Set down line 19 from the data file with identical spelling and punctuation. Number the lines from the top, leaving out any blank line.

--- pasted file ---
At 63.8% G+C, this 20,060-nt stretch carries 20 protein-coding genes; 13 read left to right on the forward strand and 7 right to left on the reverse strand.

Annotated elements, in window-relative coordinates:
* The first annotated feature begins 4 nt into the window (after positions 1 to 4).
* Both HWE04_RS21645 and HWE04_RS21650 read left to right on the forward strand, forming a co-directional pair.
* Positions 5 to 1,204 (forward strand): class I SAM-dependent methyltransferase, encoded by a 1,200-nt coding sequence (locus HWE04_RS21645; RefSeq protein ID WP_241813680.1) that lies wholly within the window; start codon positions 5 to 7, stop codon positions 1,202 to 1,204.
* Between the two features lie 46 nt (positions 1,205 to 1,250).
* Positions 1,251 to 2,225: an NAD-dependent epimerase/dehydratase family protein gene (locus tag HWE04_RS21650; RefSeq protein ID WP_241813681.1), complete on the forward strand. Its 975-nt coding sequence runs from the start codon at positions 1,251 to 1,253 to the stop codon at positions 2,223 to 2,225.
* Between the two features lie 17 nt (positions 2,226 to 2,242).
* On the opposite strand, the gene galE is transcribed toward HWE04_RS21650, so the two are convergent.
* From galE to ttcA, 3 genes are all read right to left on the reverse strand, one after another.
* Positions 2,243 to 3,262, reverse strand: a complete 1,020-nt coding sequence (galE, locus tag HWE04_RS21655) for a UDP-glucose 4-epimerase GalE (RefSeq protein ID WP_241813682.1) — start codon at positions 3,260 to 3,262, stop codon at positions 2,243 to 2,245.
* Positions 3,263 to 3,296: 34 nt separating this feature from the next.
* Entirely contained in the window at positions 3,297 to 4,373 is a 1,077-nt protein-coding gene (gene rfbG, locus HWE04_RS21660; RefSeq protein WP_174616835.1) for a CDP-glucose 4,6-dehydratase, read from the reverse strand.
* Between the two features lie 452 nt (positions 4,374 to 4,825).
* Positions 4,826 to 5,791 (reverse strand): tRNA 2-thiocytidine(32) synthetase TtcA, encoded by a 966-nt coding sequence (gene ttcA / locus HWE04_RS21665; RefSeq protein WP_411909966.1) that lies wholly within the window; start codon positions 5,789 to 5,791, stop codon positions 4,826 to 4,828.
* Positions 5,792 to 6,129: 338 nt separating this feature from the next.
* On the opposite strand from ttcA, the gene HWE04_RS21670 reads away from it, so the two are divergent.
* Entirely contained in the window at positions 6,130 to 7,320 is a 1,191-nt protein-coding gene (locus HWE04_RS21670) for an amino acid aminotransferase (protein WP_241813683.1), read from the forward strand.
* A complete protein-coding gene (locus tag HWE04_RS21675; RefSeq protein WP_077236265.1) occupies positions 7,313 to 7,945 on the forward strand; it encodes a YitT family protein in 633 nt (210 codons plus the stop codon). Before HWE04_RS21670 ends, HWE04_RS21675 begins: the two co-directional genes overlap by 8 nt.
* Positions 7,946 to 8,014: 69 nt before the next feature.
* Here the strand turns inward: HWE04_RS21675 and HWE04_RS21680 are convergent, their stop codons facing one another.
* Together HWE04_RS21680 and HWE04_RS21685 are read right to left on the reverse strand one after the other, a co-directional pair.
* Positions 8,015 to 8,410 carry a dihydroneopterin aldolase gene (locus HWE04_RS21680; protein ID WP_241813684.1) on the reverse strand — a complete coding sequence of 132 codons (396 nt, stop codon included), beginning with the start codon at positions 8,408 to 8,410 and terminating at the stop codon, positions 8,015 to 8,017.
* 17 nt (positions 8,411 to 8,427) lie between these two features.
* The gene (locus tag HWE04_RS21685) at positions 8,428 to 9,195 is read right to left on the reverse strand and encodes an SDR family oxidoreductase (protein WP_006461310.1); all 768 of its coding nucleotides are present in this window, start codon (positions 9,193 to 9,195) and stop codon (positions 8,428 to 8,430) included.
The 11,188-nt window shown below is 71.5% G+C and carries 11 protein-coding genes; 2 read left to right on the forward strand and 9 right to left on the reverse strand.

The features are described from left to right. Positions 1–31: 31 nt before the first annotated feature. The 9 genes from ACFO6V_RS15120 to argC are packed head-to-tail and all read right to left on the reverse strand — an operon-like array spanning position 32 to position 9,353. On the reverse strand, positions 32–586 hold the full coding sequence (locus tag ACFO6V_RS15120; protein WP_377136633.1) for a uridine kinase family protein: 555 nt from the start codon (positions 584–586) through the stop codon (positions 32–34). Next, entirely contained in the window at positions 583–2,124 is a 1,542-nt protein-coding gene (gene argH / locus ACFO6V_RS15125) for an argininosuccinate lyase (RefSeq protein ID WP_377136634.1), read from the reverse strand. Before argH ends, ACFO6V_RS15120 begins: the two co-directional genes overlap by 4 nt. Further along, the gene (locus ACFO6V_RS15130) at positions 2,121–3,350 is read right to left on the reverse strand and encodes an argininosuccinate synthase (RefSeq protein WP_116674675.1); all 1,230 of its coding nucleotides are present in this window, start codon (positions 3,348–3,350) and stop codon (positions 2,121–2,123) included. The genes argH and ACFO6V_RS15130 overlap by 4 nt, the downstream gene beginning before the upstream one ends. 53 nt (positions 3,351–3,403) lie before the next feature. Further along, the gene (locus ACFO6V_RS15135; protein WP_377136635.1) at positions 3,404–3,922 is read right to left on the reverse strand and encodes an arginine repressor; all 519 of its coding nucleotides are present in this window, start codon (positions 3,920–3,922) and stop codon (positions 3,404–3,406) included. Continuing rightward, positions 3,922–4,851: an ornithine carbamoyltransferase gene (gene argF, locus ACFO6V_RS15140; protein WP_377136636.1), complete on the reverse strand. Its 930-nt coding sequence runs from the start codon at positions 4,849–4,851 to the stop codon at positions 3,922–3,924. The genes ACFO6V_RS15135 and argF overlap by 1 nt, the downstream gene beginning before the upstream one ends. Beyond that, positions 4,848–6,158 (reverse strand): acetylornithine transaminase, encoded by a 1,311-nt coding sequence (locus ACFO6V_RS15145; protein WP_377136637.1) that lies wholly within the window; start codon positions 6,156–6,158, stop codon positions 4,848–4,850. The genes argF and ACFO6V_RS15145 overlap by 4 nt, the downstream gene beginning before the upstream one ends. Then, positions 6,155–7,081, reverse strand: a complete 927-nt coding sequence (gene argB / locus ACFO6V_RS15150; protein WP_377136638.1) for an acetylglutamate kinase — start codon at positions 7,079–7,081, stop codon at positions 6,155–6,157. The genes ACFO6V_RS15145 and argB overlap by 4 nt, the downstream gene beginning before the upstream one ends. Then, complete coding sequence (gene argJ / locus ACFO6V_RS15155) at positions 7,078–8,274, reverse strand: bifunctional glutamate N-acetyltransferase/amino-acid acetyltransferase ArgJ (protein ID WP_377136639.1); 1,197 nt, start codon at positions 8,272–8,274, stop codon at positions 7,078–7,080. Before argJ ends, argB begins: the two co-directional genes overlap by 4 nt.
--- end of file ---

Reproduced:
* A complete protein-coding gene (locus tag HWE04_RS21675; RefSeq protein WP_077236265.1) occupies positions 7,313 to 7,945 on the forward strand; it encodes a YitT family protein in 633 nt (210 codons plus the stop codon). Before HWE04_RS21670 ends, HWE04_RS21675 begins: the two co-directional genes overlap by 8 nt.